The 1964 Christmas event caused significant damage to the water system infrastructure in the Bull Run Watershed. Conduit 2 was broken and conduit 4 was pulled apart at the joints. Only conduit 3 remained in service while repairs were made, but it provided enough water to avoid shortages.  The United States Geological Service and the Water Bureau operate a stream gauge on the Bull Run River 2 miles downstream from Bull Run Reservoir 2 and the water system intake. The maximum flow at this station was 24,800 cubic feet per second on December 22, 1964. By comparison, the same gauge this past week averaged 715 cubic feet per second.

While the Christmas event impacted water operations, it was actually the heavy rains later in January 1965 that caused the worst damage to the water system. A significant landslide occurred at a site along the route of the conduits at the Portland General Electric power plant along the Bull Run River. The slide damaged the county road, and conduit 2 had to be taken out of service while emergency repairs were made. There was so much water spilling over Dam 2 that the plunge pool below was torn apart by the velocity and quantity of the water.Conduit 4 broken

The US Army Corps of Engineers has established a multi-agency, flood campaign website. Watch for links to videos, debunked flood myths, economic impact information and more.

Clackamas County has produced an oral history video on the impacts to the residents in the Sandy River basin, in which the Bull Run Watershed is located.

Be Water Wise: Water Pipe Insurance Policies not Affiliated with Portland Water Bureau

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Private home insurance companies are again conducting sales mailings offering water service line insurance in Portland. The Portland Water Bureau wants to remind our customers that such offers are not associated with the City of Portland, nor does the Portland Water Bureau have any connection with such companies, or any other such insurance carrier.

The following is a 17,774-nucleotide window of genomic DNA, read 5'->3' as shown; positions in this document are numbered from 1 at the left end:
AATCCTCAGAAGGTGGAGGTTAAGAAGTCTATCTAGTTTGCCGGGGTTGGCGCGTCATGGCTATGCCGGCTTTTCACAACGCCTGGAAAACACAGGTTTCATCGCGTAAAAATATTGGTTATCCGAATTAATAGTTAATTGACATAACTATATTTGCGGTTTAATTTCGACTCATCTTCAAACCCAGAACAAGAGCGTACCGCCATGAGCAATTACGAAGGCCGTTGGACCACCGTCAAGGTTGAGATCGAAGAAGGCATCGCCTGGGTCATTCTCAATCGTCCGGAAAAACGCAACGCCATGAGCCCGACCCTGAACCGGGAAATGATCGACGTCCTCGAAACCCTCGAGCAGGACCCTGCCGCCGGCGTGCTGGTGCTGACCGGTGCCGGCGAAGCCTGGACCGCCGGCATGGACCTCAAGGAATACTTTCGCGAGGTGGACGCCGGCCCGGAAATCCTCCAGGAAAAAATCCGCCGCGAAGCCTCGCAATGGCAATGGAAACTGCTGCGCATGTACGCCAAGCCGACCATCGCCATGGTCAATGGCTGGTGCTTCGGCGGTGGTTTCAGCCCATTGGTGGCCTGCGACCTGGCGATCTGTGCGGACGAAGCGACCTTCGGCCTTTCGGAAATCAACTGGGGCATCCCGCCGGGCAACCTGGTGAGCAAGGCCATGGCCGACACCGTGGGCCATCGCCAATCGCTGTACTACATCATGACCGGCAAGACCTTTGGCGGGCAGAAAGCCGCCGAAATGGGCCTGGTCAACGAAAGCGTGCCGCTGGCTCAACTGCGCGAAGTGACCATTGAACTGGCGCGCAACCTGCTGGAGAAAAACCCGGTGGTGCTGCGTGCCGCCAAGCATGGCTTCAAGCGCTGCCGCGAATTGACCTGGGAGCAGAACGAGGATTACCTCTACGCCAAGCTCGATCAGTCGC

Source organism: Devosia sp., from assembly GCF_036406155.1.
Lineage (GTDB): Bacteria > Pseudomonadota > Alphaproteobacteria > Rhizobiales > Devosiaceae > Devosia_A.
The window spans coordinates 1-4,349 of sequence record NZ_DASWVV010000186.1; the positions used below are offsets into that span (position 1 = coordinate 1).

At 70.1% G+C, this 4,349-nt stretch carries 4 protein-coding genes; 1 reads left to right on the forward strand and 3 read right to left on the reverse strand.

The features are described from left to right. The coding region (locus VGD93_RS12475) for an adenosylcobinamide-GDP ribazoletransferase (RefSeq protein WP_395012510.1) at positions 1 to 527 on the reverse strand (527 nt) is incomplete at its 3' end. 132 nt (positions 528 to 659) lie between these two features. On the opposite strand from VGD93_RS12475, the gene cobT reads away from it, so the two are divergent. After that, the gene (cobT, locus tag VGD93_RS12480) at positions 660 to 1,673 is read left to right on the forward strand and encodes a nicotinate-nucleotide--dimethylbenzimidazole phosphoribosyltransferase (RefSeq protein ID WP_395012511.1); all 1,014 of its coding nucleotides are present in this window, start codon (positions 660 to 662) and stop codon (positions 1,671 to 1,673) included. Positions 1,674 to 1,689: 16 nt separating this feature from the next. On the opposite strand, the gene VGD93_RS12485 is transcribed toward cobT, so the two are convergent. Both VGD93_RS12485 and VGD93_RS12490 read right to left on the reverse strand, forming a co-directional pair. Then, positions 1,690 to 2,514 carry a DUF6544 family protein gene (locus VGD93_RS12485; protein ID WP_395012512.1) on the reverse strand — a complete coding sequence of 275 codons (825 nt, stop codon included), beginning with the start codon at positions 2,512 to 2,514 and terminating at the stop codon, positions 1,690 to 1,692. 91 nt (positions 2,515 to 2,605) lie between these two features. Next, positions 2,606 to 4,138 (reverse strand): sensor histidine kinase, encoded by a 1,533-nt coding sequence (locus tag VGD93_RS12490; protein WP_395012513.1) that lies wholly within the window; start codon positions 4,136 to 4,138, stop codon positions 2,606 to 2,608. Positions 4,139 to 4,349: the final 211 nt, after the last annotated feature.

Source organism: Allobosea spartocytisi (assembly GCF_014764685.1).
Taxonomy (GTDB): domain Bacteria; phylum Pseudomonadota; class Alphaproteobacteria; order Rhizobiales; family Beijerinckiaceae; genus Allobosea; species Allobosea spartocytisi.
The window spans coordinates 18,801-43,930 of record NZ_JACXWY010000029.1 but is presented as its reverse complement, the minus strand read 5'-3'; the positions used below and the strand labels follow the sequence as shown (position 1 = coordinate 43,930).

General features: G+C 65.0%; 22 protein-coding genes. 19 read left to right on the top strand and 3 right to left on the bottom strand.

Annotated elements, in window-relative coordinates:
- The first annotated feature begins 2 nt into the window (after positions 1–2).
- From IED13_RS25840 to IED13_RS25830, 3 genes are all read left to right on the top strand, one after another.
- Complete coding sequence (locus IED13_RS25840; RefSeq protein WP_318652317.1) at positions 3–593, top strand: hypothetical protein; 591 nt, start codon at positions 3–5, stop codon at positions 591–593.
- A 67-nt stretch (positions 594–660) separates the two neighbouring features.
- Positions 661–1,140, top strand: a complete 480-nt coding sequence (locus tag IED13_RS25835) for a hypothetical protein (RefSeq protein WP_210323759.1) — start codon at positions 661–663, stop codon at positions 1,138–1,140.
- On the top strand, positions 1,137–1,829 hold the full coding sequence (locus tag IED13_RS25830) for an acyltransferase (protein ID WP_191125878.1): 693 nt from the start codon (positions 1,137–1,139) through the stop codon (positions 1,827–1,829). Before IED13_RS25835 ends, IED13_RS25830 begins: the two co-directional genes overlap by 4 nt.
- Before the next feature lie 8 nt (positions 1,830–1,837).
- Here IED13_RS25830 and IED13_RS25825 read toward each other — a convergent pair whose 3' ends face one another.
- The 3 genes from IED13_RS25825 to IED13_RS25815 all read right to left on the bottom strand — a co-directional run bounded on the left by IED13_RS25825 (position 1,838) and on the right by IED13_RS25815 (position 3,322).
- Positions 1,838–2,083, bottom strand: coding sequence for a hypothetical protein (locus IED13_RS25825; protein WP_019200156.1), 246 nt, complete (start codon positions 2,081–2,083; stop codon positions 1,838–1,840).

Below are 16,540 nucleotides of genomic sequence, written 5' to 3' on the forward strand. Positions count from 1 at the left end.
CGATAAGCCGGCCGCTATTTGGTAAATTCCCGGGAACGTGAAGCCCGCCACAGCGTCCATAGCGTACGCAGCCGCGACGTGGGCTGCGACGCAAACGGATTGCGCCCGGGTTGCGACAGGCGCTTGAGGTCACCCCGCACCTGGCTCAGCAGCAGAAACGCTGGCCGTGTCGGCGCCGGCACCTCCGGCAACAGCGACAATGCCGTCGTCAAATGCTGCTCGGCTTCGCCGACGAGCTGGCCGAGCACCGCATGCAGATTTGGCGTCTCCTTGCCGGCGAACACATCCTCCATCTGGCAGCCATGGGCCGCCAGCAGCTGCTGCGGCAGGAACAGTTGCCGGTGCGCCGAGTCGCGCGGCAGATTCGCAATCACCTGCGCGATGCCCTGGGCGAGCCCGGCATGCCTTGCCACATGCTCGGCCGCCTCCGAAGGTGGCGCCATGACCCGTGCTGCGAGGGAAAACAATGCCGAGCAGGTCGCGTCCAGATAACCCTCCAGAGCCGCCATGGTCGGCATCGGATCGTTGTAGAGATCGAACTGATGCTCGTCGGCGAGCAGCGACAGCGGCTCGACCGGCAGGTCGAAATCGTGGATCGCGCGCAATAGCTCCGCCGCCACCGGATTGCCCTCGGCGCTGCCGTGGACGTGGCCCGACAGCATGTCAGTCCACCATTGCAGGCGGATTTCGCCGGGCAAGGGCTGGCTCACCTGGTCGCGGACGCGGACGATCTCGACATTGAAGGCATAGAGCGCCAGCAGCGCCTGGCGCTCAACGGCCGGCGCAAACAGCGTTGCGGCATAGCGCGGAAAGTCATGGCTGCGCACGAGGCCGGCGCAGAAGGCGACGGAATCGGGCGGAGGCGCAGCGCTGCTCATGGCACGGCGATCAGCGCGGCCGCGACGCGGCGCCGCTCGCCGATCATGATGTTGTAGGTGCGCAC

These private companies send letters to Portland residents offering a repair plan for the water service line extending from the resident’s house to the water distribution pipeline, which usually runs from the water meter in front of the house.

These letters state that the line extending from the house to the water meter is the homeowner’s responsibility. This means that if the pipeline experiences a crack or break, the resident is responsible for all associated costs.

While this is in fact true, some sales literature from such insurance companies has confused some residents, making them feel that they are required to have an insurance policy that is separate from their homeowner’s policy to cover any water utility line damage. This is not true.

Here are the facts that you need to know:

  • There are no laws that require you to insure the water line.
  • It is completely up to you to decide whether you want or need this type of coverage, and through which company you want to buy such a policy.
  • If you receive a phone call from a sales person employed by a private company and they introduce themselves as having a relationship with the “water department,” this is false information. The Portland Water Bureau is a public utility, and does not contract/affiliate with any insurance providers.